A long weekend in the West MacDonnells

Nirbeeja, a happy camper

We were excited to learn that, hot on the heals of the Anzac Day long weekend, we were to have another long weekend here in the Northern Territory.  Who said this was an uncivilised place?  What were we to do with three days off? The answer was obvious – we’d “go bush”.

Now, deciding what to do was the easy part, where to go not so simple.  Alice Springs is the largest settlement for around 1500km in any direction, and Alice has a population of less than 30000.  So you get the idea – there is plenty of bush out here. 

We knew that with a long weekend and the onset of the tourist season, the larger, better known places would be busy, so we opted for some bush camping at the Serpentine Chalet area of the West MacDonnell Ranges.

Now, don’t get the wrong idea about ‘Chalet’.  There was once a rudimentary chalet there, built in the late 1950s, to accommodate the intrepid folk heading west.  In those days the roads were rocky and rough, and travel was slow. Once the roads improved people no longer stopped there, continuing on in a single day to the better known Glen Helen and Ormiston Gorges.  The chalet was demolished in the late 1960s, and all that remains are some concrete slabs and a bit of rubble.

Bush camping is welcome in the area, though the track is 4WD access only and there are no facilities.  Which was just perfect for what we wanted – a weekend away from everything.  We threw the swags in the back of the Diva, along with some other camping gear.  Cooking would be done on a campfire.  And we threw in some survival rations – champagne, red wine, chocolate, bacon, eggs, mushrooms and tomatoes for breakfast……you get the idea.  We were going to rough it. 

Off we headed, into the West MacDonnells which were almost unrecogisable from our visit last September.  Then, vegetation struggled to survive in a harsh, rocky, though stunningly beautful environment.  Heavy summer rains had simply transformed the region.  The vista was now predominantly green, softened noticibly by grasses along the roads, across the ridges and in the valleys.  Trees had put forth new growth, and most of the waterways still contained water.  Insect life abounded, as did birds.  Zebra Finches, Budgerigars and Diamond Doves were everywhere, and we noticed other less common species – Grey Shrike Thrushes, Grey Fantails, Painted Finches and White Winged Trillers to name a few.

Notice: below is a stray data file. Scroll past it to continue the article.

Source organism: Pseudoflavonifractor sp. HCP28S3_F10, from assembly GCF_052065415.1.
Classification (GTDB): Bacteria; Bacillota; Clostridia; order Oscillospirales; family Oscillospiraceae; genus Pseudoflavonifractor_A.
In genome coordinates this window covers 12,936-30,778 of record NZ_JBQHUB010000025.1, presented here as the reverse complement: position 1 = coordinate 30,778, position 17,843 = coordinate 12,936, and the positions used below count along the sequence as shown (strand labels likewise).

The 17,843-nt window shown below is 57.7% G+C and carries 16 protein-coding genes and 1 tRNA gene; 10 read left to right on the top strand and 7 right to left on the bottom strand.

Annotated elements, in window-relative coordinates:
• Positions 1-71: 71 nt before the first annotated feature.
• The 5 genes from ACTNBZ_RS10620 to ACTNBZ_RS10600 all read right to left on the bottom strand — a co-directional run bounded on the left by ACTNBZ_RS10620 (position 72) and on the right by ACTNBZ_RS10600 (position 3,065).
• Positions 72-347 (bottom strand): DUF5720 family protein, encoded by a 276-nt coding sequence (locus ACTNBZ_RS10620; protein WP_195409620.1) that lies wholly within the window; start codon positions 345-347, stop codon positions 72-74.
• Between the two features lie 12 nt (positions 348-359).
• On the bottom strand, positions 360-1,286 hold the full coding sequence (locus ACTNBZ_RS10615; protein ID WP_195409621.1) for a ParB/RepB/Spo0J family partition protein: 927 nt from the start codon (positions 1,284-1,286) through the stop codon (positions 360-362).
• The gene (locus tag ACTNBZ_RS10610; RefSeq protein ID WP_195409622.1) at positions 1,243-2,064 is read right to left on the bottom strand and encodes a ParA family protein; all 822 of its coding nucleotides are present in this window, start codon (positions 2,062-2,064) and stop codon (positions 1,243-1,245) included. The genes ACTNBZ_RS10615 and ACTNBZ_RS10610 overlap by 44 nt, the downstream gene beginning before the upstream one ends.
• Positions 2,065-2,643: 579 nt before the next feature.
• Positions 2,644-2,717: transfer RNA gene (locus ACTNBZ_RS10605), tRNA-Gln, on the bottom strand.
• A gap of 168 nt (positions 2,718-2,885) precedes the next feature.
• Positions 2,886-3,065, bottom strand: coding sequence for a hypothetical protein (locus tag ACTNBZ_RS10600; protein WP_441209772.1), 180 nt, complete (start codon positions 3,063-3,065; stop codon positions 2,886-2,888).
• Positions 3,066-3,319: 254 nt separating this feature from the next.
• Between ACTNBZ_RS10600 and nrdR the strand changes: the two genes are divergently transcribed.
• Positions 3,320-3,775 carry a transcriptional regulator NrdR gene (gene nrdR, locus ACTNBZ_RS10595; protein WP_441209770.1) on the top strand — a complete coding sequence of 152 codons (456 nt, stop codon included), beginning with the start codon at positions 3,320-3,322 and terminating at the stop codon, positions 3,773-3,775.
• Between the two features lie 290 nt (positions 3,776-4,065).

Needless to say, we had a perfect weekend and returned to civilisation relaxed and renewed.    The days were lovely, sunny and warm.  The nights weren’t bad either, cool enough to enjoy the campfire but not cold, and the skies crystal clear, displaying the Milky Way in all its beauty, along with shooting stars and satellites speeding across the heavens.


The setting

As we wandered through the lush bushland, Nirbeeja spotted large numbers of birds flying to and from an area just over a rise.  We went to investigate, and found a beautiful waterhole nestled between the hills. We sat and watched as Zebra Finches, Budgies and Doves, along with a few others, came to drink from the waterhole, then fly off to continue their feeding elsewhere.    It was a perfect setting, like a hidden Zen garden.

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